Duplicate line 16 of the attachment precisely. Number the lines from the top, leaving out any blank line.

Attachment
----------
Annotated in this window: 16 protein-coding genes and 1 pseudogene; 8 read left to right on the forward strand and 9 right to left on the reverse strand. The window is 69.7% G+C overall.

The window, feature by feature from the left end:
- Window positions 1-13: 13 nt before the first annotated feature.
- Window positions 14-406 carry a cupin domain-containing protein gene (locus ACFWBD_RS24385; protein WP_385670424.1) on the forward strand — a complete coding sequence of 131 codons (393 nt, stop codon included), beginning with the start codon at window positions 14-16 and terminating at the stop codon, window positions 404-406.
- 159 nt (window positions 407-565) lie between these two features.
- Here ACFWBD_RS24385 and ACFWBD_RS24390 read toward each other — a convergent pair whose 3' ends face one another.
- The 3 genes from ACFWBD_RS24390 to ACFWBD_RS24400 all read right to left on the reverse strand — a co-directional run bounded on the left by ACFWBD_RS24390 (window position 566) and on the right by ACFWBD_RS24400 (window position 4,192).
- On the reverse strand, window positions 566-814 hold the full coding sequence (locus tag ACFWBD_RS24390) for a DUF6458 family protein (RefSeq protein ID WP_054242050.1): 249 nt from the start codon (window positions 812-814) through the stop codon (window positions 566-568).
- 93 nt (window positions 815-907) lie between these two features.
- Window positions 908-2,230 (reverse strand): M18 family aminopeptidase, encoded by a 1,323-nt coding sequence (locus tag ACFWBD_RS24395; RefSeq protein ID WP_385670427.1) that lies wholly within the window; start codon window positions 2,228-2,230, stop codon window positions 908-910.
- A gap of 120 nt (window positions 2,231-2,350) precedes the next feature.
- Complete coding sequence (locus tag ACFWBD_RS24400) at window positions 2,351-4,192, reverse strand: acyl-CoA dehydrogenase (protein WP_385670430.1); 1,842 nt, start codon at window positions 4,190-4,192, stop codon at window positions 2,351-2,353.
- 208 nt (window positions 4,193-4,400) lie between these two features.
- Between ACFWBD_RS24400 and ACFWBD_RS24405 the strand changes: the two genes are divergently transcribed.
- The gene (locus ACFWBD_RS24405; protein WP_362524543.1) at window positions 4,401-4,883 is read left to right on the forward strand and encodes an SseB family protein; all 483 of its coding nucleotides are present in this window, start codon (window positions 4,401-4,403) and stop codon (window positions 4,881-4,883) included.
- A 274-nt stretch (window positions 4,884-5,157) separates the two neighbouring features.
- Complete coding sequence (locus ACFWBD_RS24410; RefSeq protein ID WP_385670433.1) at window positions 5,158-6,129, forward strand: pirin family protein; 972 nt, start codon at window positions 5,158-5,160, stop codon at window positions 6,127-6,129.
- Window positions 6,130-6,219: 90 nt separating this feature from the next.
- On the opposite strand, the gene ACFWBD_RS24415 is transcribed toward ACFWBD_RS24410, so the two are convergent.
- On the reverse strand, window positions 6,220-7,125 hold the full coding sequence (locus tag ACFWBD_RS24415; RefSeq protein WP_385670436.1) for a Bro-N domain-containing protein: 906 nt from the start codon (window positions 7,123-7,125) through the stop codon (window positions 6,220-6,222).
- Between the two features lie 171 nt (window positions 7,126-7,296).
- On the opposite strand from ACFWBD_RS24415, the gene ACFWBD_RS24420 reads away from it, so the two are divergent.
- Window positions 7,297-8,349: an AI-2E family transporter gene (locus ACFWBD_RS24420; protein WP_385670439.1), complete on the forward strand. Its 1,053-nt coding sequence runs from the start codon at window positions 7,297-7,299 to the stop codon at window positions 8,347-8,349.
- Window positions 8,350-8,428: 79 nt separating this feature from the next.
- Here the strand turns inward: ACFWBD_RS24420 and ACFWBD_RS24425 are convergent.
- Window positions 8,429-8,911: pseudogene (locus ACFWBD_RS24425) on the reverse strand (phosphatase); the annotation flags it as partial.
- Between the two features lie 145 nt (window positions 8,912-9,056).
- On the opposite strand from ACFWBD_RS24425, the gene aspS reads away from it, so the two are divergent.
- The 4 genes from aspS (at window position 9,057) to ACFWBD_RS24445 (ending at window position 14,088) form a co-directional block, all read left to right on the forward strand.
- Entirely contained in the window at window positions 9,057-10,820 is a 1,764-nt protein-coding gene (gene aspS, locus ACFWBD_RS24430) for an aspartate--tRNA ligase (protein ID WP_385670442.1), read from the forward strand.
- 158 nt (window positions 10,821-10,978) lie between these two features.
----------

- A 274-nt stretch (window positions 4,884-5,157) separates the two neighbouring features.